The auctioneer pounded the gavel. “Going once, twice, SOLD for $10!”
A man sitting in the second row shouted, “Now, let’s get on with the collection!”
The auctioneer laid down his gavel. “I’m sorry, the auction is over.”
“What about the paintings?”
“I am sorry. When I was called to conduct this auction, I was told of a secret stipulation in the will. I was not allowed to reveal that stipulation until this time. Only the painting of the son would be auctioned. Whoever bought that painting would inherit the entire estate, including the paintings. The man who took the son gets every thing!”
God gave His son 2,000 years ago to die on a cruel cross. Much like the auctioneer, His message today is, “The son, the son, who’ll take the son?” Because, you see, whoever takes the Son gets everything.
This is one of my all time favorite motivational speakers. Dream Big!
When I was 10 years old, my two oldest sisters got a unicycle to share for Christmas. They were not as thrilled as I was about learning how to ride a bicycle with one wheel, so they let me use it. I practiced riding the unicycle sometimes 2-3 hours at a time. I rode it so much that I broke the seat. Then I decided to make a wooden one. That idea wasn’t very practical for obvious reasons.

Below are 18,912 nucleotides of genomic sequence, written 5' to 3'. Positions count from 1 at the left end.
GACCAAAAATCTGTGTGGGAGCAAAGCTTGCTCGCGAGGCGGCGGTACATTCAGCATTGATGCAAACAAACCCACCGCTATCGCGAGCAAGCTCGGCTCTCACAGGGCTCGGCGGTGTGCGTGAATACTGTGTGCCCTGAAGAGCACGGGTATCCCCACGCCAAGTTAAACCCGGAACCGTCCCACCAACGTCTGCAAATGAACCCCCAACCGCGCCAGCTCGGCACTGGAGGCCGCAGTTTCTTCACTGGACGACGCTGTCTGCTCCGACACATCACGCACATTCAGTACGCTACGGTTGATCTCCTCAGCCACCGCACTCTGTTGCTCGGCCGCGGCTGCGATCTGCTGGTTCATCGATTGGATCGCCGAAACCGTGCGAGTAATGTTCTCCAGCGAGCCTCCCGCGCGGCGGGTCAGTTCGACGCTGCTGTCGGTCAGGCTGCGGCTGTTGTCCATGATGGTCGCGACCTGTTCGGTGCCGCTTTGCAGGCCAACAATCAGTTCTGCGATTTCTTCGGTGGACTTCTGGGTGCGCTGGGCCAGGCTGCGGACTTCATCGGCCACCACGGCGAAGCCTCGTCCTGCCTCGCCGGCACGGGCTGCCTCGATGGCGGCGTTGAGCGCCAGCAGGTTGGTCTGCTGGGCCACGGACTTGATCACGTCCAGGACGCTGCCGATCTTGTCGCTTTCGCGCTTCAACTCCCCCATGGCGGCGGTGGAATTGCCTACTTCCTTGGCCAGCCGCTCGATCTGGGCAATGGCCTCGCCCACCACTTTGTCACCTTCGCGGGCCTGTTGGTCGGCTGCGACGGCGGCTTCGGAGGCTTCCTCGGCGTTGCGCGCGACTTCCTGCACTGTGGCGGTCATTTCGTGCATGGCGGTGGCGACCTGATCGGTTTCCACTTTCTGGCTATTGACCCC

A few years passed, I kept thinking about how much I enjoyed riding my sister’s unicycle. I was in high school, saving my money for a school ring when I thought “a ring will be fun while I am in high school, but a unicycle will give me a lifetime of joy” I took my savings down to the local bike store and bought me a unicycle.
I practiced riding my new form of transportation and got pretty good. I got to where I could ride it forwards and backwards and even down stairs. I worked at a school two miles away, I started riding my unicycle to work, and soon realized you can’t coast. When you stop peddling you will stop moving.
After high school I moved on with my life, putting my unicycle in my closet for a couple of years. I decided to ride it one day as if the last time I rode it was yesterday. I realized somethings that you learn how to do, you will never forget. This made me realize, whatever your passion is, share it!
I now work as a custodian in an elementary school. I have enjoyed riding my unicycle in school Halloween parades, assemblies and neighborhood 4th of July parades. I let one of my neighborhood kids borrow my unicycle, he got pretty good. This year he received a wonderful surprise for Christmas, a unicycle! Pay it forward, share your passion.